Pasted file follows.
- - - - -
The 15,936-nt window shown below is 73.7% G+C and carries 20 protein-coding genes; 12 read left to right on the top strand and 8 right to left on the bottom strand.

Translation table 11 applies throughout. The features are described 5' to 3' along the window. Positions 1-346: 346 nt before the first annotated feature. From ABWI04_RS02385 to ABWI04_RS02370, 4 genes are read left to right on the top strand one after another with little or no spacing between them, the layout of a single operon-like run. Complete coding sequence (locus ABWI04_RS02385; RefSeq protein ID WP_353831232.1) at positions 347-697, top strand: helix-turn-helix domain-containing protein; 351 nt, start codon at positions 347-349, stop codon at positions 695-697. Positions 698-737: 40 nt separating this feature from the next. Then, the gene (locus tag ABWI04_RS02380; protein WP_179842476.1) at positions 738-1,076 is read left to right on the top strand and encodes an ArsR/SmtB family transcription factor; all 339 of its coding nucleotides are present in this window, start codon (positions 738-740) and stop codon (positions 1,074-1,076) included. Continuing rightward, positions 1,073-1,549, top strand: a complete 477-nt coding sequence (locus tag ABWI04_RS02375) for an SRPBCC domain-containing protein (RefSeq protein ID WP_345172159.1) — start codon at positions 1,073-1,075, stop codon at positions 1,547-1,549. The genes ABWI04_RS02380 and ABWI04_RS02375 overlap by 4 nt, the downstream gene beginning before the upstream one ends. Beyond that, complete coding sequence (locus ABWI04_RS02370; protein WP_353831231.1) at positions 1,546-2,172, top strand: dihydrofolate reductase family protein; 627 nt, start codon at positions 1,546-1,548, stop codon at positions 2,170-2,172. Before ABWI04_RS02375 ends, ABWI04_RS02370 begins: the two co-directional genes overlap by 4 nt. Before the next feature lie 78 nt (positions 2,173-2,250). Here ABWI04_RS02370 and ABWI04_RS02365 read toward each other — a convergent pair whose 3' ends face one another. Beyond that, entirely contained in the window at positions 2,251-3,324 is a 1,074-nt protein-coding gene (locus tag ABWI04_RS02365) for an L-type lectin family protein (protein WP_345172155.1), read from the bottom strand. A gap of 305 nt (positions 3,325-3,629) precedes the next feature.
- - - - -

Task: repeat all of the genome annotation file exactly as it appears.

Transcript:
The 15,936-nt window shown below is 73.7% G+C and carries 20 protein-coding genes; 12 read left to right on the top strand and 8 right to left on the bottom strand.

Translation table 11 applies throughout. The features are described 5' to 3' along the window. Positions 1-346: 346 nt before the first annotated feature. From ABWI04_RS02385 to ABWI04_RS02370, 4 genes are read left to right on the top strand one after another with little or no spacing between them, the layout of a single operon-like run. Complete coding sequence (locus ABWI04_RS02385; RefSeq protein ID WP_353831232.1) at positions 347-697, top strand: helix-turn-helix domain-containing protein; 351 nt, start codon at positions 347-349, stop codon at positions 695-697. Positions 698-737: 40 nt separating this feature from the next. Then, the gene (locus tag ABWI04_RS02380; protein WP_179842476.1) at positions 738-1,076 is read left to right on the top strand and encodes an ArsR/SmtB family transcription factor; all 339 of its coding nucleotides are present in this window, start codon (positions 738-740) and stop codon (positions 1,074-1,076) included. Continuing rightward, positions 1,073-1,549, top strand: a complete 477-nt coding sequence (locus tag ABWI04_RS02375) for an SRPBCC domain-containing protein (RefSeq protein ID WP_345172159.1) — start codon at positions 1,073-1,075, stop codon at positions 1,547-1,549. The genes ABWI04_RS02380 and ABWI04_RS02375 overlap by 4 nt, the downstream gene beginning before the upstream one ends. Beyond that, complete coding sequence (locus ABWI04_RS02370; protein WP_353831231.1) at positions 1,546-2,172, top strand: dihydrofolate reductase family protein; 627 nt, start codon at positions 1,546-1,548, stop codon at positions 2,170-2,172. Before ABWI04_RS02375 ends, ABWI04_RS02370 begins: the two co-directional genes overlap by 4 nt. Before the next feature lie 78 nt (positions 2,173-2,250). Here ABWI04_RS02370 and ABWI04_RS02365 read toward each other — a convergent pair whose 3' ends face one another. Beyond that, entirely contained in the window at positions 2,251-3,324 is a 1,074-nt protein-coding gene (locus tag ABWI04_RS02365) for an L-type lectin family protein (protein WP_345172155.1), read from the bottom strand. A gap of 305 nt (positions 3,325-3,629) precedes the next feature.